Social live experiences blend technology, community and location to create immersive experiences that blur the boundaries between online and offline.
The rise of social live experiences can be attributed to three broad trends. First, people are constantly live-streaming their experiences by posting updates, photos, videos and check-ins through location-aware smart phones and tablets, creating a dynamic stream of location-based content. Second, social networks are integrating online and offline experiences through features like single-click check-in and location-tagged content sharing on multiple networks (for instance: Instagram toFlickr, Facebook, Twitter, Tumblr and Foursquare). Third, social networks are opening up their APIs, including social graph and location data, so that others can build applications that connect people around locations.
As a result, people are seamlessly transitioning between online and offline events and connections, and organizations are creating real-time experiences that merge, even transcend, the physical and the virtual.
Consider the proliferation of location based social networks beyond Foursquare (video). Some entrepreneurs are using social network APIs to build location-based mashups (Sonar, Banjo (video), Highlight) and augmented reality apps (Google Glass (video), AcrossAir (video), Nokia City Lens (video)) that connect people and experiences around locations, often by highlighting “people and experiences near you”. Others are creating niche location-based real-time social networks around sharing rides (Waze (video)), public transport (Moovit (video)), runs (MapMyRun (video)), and dishes (FoodSpotting (video)), or completing challenges (SCVNGR (video)). These location-based social networks, along with the ubiquity of location data in popular social networks like Facebook and Twitter, have made it possible for organizations to create seamless social live experiences at scale.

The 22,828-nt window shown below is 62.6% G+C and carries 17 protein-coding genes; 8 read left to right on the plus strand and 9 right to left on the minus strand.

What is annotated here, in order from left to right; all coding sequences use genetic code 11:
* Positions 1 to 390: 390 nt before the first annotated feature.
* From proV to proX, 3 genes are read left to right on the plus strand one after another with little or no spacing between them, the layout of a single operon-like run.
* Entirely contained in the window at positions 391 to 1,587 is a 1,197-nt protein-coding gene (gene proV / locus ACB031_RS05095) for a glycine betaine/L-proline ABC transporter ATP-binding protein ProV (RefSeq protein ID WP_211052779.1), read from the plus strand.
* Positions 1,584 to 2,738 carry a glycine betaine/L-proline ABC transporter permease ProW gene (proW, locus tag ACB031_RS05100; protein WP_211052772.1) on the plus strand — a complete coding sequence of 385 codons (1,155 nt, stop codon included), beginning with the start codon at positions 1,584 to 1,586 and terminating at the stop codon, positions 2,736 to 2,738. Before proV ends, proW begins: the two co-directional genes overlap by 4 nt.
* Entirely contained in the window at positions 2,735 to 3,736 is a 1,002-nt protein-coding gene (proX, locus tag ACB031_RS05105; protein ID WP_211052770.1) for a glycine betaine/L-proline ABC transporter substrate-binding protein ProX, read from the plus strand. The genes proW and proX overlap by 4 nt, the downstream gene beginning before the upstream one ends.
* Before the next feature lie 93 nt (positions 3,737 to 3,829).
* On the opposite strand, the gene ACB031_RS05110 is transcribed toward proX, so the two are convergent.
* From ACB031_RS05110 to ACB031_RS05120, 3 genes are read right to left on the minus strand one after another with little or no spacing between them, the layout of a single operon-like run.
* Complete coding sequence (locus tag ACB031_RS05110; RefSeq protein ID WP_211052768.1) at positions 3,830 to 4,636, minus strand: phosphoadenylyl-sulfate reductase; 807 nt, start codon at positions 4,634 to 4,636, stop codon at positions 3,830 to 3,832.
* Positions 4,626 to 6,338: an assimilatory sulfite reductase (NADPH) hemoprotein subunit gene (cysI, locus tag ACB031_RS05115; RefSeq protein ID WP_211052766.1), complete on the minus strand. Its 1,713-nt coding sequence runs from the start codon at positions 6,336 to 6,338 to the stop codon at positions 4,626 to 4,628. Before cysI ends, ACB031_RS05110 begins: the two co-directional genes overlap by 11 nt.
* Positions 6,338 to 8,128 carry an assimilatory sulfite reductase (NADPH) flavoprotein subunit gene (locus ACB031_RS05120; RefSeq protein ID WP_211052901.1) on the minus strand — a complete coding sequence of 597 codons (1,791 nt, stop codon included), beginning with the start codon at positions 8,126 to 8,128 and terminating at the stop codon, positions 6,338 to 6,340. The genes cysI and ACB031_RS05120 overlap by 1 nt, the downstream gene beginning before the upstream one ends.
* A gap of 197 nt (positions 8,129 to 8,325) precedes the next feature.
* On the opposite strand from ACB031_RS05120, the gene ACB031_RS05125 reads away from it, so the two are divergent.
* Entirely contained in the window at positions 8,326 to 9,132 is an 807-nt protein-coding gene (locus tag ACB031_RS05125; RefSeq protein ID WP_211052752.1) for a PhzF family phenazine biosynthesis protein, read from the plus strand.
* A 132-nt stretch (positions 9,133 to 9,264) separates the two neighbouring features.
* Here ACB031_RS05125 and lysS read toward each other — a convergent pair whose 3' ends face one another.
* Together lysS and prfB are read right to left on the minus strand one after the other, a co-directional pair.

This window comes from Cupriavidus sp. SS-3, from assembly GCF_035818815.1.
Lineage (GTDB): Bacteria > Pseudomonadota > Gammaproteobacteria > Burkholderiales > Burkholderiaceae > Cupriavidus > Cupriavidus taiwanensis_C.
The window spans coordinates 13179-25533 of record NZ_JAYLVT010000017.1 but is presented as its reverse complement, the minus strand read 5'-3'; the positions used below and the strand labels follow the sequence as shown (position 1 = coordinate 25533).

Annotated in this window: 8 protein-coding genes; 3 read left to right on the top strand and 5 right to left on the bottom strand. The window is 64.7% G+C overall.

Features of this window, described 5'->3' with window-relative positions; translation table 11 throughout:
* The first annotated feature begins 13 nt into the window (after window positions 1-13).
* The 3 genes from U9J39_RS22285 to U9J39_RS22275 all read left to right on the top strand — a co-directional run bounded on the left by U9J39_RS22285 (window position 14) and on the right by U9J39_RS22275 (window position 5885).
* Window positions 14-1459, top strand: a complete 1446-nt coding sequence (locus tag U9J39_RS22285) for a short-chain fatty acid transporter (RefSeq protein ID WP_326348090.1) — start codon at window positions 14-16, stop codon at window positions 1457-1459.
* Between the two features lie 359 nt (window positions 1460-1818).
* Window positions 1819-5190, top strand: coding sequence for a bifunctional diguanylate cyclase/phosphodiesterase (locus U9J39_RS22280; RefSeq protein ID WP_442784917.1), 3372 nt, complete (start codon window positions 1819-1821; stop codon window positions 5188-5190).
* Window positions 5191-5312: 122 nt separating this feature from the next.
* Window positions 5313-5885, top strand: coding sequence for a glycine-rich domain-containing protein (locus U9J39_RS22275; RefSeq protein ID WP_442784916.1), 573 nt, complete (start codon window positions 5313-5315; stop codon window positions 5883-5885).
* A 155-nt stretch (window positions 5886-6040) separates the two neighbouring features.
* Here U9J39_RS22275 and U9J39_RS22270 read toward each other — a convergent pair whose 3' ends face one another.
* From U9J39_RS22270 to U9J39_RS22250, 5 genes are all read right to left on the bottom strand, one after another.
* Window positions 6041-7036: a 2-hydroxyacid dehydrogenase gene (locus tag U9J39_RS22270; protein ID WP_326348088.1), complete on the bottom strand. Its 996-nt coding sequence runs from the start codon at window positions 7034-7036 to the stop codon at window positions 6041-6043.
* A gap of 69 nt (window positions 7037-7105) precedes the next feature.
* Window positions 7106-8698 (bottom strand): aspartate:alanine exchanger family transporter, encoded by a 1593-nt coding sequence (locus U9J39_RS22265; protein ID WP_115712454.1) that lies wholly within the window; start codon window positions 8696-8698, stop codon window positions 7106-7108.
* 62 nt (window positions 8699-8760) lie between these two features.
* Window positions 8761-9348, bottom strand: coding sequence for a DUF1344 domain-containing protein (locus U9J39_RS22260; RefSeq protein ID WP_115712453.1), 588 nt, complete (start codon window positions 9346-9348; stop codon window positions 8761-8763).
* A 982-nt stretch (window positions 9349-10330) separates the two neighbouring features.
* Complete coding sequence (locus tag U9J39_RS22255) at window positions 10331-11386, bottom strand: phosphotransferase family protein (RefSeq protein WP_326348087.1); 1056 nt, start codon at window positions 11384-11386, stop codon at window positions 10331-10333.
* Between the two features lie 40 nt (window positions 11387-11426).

The most visible examples of such experiences are large political, entertainment or sports events. Even as journalists and spectators at the venue share first-hand experiences with their networks through location-tagged status updates, check-ins, blog posts, photos, videos, and live-streams (UStream, LiveStream, Vyclone, Google Hangouts), a larger group of people join the conversations by sharing, commenting on, remixing and curating this content (Storify (video)), checking in to live television broadcasts (GetGlue, GoMiso, Viggle), and contributing original analysis and opinions on blogs and video blogs. While all major public events, all over the world, are becoming live social experiences on their own, event organizers, social networks and media organizations are increasingly creating social curation platforms to act as hubs that connect people and content around such events (IHeartRadio’s Twitter Tracker, Grammy Live, CNN/ Facebook U.S. Presidential Inauguration, OccupyStreams).
Conference and expo organizers are also using social media to transform events into live social experiences, amplify their impact beyond the venue, and connect attendees to create a community. Some organizers are even creating custom mobile apps to help event attendees network, share content and stay in touch (SXSW Social / SXSW Go (video), Mobile World Conference, BlogWorld & New Media Expo, Rio+20 Corporate Sustainability Forum, Amazon re:invent, Guardian Changing Media Summit, NY Craft Beer Week). Other organizers are creating private networks to live-stream the event to extend their reach to a wider community of subscribers (TED Live).